Thursday, July 01, 2010

The McChrystal Question: Can Obama Command the Afghan War?

President Barack Obama’s decision to fire General Stanley McChrystal shocked the public keenly aware of the War on Terror in Afghanistan. Shortly after the presidential election in 2008, I mentioned that the military preferred John McCain over Barack Obama, because Obama had little experience in national security. A Japanese journalist Yoshiki Hidaka, currently Visiting Fellow at the Hudson Institute, comments in his book “America Has Chosen a Misfortune” that Obama is an exceptional president in history, because he is one of the least competent American politicians as the commander in chief. It is likely that General McChrystal’s criticism to the Obama administration in Rolling Stone is related to this deep-rooted background. Therefore, it is vital to explore the impact of this incident on the Afghan War and US national security policy as a whole.

First, let me review the controversial article, which led General McChrystal to resign the Afghan War commander. Last September, I published three posts on Obama’s attitude to McChrystal’s request for surge (See 1, 2, and 3). In addition, I mentioned that British Defence Secretary-then Bob Ainsworth was frustrated with Obama’s indecisiveness to help the British army in Helmand and Kandahar. President Obama’s competence to command the Afghan War has been critically questioned from the beginning.

In an interview with Michael Hastings, General Stanley McChrystal mentioned this initial split with the Obama administration. McChrystal emphasized that it was he who has the best relations with Afghan President Hamid Karzai to make his administration credible for counterinsurgency operations, not Ambassador Karl Eikenberry and Special Envoy Richard Holbrooke. Also, he criticized the Defense Department for delaying to deploy troops for counterinsurgent attack this summer (“The Runaway General”; Rolling Stone; June 22, 2010).

Shortly after firing General Stanley McChrystal, Secretary of Defense Robert Gates and Joint Chief of Staff Admiral Michael Mullen held a press conference to ease the shock among the public, as shown in the video below. Both Secretary Gates and Admiral Mullen stressed that the strategy in Afghanistan would not change despite the Rolling Stone incident. However, the media questioned President Obama’s leadership in the war, because a Four Star General criticized a civilian chief executive of the government so carelessly.



While Afghan media worry negative effects of this shock on US and NATO forces mission, Pakistani media are concerned with erosion of credibility of US-led operations (McChrystal fired: Reaction from Afghanistan and beyond”; BBC News; 25 June 2010).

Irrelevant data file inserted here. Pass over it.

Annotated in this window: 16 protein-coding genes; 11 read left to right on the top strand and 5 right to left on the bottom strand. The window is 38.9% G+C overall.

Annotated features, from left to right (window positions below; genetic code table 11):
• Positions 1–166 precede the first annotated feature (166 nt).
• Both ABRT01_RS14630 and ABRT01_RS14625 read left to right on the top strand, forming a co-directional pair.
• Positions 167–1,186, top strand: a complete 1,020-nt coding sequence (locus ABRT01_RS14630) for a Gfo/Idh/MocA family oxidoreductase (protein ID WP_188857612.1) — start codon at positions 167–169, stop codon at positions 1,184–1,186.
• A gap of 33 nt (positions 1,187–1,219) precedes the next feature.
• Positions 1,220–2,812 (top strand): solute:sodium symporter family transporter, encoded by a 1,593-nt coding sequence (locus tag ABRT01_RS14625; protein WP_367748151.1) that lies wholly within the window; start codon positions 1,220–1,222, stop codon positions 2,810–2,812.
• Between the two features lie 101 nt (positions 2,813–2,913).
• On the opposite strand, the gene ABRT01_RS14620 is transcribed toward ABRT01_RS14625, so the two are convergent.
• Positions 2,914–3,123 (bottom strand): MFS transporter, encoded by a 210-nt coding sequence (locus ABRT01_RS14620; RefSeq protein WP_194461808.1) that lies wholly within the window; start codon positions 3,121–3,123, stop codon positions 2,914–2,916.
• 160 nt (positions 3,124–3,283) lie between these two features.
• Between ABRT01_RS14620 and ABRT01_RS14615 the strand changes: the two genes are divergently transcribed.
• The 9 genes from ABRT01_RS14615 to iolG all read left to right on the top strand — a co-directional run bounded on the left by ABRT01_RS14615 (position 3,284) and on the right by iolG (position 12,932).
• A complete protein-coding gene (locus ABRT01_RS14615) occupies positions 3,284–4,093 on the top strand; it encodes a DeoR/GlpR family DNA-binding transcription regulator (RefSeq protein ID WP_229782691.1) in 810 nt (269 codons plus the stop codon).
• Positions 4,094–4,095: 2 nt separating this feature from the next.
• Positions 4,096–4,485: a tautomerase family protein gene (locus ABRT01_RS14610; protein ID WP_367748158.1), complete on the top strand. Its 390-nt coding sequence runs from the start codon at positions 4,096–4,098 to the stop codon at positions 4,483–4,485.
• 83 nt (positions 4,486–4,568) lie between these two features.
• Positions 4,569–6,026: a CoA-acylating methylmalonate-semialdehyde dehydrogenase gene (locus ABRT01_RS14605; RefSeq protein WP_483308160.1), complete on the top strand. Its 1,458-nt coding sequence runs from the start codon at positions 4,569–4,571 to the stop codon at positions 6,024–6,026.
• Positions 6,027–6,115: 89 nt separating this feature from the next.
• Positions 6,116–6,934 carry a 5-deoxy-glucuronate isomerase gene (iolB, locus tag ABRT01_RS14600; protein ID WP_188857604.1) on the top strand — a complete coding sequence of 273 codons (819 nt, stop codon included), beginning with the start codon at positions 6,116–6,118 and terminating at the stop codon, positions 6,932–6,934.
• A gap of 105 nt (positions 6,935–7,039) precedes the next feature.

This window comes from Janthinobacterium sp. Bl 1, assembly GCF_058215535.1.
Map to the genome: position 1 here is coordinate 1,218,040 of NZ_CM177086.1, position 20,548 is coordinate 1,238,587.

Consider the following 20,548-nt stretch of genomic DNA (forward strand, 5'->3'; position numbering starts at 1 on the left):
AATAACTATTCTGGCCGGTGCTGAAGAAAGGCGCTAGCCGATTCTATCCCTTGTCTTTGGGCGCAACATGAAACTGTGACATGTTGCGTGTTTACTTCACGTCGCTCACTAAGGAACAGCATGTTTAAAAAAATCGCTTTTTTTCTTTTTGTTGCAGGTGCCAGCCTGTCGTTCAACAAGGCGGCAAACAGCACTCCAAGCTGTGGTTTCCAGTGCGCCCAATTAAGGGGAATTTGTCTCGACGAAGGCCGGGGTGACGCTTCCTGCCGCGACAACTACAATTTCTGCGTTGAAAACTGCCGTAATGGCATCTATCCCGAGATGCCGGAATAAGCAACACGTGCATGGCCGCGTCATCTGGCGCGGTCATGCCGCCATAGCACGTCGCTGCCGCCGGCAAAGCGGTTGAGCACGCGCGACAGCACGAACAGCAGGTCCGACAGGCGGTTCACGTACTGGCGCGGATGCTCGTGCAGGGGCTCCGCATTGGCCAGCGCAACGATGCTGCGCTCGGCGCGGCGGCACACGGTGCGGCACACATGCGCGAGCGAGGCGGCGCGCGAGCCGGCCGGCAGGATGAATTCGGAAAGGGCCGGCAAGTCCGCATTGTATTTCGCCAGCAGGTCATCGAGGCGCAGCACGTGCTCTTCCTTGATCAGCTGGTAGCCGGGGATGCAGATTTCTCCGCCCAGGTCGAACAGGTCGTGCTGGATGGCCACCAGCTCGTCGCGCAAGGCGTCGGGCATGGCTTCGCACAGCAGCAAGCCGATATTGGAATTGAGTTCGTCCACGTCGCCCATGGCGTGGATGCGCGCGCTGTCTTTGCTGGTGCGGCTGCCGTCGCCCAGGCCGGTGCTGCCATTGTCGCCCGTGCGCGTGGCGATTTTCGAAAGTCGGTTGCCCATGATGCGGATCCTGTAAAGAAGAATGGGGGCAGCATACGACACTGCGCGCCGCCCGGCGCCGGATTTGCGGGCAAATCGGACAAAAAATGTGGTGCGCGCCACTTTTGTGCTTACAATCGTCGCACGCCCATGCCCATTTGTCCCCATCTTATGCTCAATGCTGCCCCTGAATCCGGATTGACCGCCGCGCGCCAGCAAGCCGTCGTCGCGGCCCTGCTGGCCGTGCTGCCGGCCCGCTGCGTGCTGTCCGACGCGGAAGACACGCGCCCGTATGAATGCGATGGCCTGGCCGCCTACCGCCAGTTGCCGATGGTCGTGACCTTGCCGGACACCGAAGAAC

Retired Colonel Oliver North of US Marine Corps criticizes President Obama for his “I am in charge” attitude to appeal his left-wing base. Also, North points out that newly appointed General David Petraeus will face difficulty in dealing with the Obama administration, because “In Baghdad, he had a close working relationship with U.S. Ambassador Ryan Crocker, the respect of other coalition leaders, a supportive, united White House and backing from a bipartisan coalition in Congress. The command in Kabul offers few of these advantages, for the O-Team is nearly incapacitated by internal rivalries and enormous egos” (“General Madness”; FOX News; June 25, 2010).

However, the problem is not who is in charge, but how to define the victory. Though it is necessary to intensify counterinsurgent attacks, US officials explore some compromise with the Taliban, as the Karzai administration fails to improve governance as the West expects(Obama's Afghan Problem: Not a General, But a War Strategy”; Time; June 25, 2010).

The problem is not the nature of this war but the command structure within current administration. Thomas Donnelly, Resident Fellow at the American Enterprise Institute, points out that “the team of rivals” undermines ISAF effort in this war. Vice President Joseph Biden rejected vital points of the McChrystal strategy, which was long term commitments to counterinsurgency operations and deployment of further troops (“Is Obama Committed to Victory in Afghanistan?”; AOL News; June 23, 2010). Regarding “the rivals”, Danielle Pletka, Vice President of the AEI, argues that Special Envoy Richard Holbrooke and Ambassador Karl Eikenberry go as well, because they tried to discredit General McChrystal, instead of closely working with international forces on the ground (“The Effects of the Change in Command”: Washington Post; June 28, 2010).

As opposed to dismal outlook stated in Time Magazine, Frederick Kagan, Resident Fellow at the AEI, and Kimberly Kagan, President of the Institute for the Study of War, comment that ISAF has made substantial progress under General Stanley McChrystal. Both experts insist that close partnership with local actors is essential even though they do not always meet Western expectation for good governance. They say ISAF will have to refocus its efforts at every level away from a binary choice between removing and empowering the malign actors, and toward the kind of nuanced approach that was successful in Iraq, appropriately modified” (“A Winnable War”; Weekly Standard; July 5, 2010).

The war is not easy, but there is a strategy for victory. General David Petraeus understands how to fight against insurgents as shown in Iraq. It is President Barack Obama’s leadership that really matters. His incompetence to manage the team disappointed General Stanley McChrystal, which led to the Rolling Stone criticism. Can Obama really command this war? That is the question.